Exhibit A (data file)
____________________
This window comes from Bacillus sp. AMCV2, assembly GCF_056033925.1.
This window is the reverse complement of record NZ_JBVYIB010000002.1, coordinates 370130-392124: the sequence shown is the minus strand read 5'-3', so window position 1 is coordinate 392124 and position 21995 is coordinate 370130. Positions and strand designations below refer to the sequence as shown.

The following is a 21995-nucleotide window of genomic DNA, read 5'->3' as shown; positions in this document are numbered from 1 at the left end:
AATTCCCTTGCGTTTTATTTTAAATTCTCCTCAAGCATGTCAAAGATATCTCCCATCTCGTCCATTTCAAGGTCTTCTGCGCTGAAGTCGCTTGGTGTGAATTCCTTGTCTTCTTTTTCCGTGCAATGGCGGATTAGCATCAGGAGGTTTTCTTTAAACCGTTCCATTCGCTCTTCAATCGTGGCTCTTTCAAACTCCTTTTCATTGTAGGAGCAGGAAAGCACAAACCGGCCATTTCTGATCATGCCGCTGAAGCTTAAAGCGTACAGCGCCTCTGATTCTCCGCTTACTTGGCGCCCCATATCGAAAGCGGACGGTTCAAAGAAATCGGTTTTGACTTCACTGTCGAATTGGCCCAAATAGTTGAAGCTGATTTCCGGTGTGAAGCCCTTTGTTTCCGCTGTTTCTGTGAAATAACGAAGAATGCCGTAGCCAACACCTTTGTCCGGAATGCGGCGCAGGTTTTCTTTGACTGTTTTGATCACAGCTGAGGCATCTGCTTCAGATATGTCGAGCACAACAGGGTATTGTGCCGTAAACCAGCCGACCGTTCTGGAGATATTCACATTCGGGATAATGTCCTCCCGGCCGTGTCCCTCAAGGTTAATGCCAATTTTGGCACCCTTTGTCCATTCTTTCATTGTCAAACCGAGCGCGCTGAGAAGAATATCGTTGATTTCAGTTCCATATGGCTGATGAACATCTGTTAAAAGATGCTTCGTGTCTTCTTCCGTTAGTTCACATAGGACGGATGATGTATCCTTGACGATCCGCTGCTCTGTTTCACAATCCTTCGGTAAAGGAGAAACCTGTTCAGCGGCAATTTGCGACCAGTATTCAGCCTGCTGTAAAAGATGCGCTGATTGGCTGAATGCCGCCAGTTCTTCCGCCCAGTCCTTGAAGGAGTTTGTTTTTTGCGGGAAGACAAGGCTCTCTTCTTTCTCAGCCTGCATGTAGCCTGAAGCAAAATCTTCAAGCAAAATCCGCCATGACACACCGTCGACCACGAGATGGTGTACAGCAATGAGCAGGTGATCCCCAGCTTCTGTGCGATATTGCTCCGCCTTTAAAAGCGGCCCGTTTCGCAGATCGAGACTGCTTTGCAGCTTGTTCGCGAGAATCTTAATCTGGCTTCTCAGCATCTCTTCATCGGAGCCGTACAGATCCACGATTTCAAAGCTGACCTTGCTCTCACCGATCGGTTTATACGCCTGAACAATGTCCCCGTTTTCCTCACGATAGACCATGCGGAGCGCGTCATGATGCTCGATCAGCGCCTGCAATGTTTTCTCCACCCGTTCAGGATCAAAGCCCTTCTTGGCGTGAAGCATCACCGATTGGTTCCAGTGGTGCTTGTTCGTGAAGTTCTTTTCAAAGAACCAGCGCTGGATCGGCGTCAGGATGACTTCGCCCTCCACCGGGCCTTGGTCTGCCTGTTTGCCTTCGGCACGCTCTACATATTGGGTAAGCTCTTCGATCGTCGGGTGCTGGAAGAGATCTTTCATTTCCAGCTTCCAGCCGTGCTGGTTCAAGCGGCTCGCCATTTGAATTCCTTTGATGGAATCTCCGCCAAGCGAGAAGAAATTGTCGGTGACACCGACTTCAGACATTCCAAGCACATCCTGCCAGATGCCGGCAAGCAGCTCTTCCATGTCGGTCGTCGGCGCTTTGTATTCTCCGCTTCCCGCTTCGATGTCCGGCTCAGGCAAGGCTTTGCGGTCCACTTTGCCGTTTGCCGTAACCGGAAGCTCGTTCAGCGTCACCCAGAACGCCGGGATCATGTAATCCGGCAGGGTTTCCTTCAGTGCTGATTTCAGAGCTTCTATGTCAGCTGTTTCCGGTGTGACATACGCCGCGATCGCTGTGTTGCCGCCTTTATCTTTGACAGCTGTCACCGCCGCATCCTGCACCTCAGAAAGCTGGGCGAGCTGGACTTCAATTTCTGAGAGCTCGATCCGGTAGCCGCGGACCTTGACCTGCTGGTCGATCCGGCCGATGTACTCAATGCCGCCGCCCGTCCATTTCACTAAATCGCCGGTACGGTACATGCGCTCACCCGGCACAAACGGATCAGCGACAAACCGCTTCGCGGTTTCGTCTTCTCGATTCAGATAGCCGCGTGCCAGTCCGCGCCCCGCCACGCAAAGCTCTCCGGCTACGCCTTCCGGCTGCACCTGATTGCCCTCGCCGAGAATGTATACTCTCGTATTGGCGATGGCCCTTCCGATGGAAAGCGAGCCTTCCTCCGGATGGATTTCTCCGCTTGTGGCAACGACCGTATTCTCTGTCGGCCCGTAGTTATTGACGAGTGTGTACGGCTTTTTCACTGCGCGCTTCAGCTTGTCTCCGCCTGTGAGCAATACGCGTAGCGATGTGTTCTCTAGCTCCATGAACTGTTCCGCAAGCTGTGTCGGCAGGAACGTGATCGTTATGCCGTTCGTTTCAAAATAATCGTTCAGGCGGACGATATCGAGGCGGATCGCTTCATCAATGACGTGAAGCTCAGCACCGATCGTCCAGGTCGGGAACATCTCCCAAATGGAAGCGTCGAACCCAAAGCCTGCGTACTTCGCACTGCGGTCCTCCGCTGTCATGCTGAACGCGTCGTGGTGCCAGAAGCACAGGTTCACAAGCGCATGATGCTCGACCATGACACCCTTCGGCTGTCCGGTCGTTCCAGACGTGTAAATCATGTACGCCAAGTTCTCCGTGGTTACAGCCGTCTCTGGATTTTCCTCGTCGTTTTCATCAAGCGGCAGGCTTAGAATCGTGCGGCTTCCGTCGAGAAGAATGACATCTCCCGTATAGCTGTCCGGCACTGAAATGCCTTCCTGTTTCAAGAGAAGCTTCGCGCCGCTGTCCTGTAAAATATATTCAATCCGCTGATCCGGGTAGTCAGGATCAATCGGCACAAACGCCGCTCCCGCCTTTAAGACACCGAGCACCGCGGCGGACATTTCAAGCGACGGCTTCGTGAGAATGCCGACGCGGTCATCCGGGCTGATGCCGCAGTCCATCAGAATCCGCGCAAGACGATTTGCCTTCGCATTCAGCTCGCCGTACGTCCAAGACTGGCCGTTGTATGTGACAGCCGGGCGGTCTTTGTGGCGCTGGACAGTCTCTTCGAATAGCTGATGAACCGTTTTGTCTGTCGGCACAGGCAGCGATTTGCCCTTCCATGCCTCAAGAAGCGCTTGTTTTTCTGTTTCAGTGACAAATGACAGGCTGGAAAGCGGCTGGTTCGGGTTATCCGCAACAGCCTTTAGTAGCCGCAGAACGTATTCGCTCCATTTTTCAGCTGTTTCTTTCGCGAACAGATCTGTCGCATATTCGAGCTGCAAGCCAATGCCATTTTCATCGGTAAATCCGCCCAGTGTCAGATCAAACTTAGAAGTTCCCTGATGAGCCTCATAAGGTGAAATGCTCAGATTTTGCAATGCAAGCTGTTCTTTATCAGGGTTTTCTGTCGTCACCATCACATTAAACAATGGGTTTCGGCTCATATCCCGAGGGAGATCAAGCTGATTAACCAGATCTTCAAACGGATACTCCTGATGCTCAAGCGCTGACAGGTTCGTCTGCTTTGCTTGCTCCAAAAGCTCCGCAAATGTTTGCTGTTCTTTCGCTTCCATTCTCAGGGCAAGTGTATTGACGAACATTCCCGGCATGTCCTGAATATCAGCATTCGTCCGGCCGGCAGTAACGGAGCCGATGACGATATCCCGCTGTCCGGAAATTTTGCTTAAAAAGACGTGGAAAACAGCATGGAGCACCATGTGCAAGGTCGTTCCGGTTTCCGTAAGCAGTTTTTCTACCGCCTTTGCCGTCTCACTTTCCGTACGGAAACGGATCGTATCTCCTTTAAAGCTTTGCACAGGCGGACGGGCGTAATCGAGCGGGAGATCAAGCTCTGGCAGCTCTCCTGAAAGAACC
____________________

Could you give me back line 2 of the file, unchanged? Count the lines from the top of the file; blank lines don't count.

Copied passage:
This window is the reverse complement of record NZ_JBVYIB010000002.1, coordinates 370130-392124: the sequence shown is the minus strand read 5'-3', so window position 1 is coordinate 392124 and position 21995 is coordinate 370130. Positions and strand designations below refer to the sequence as shown.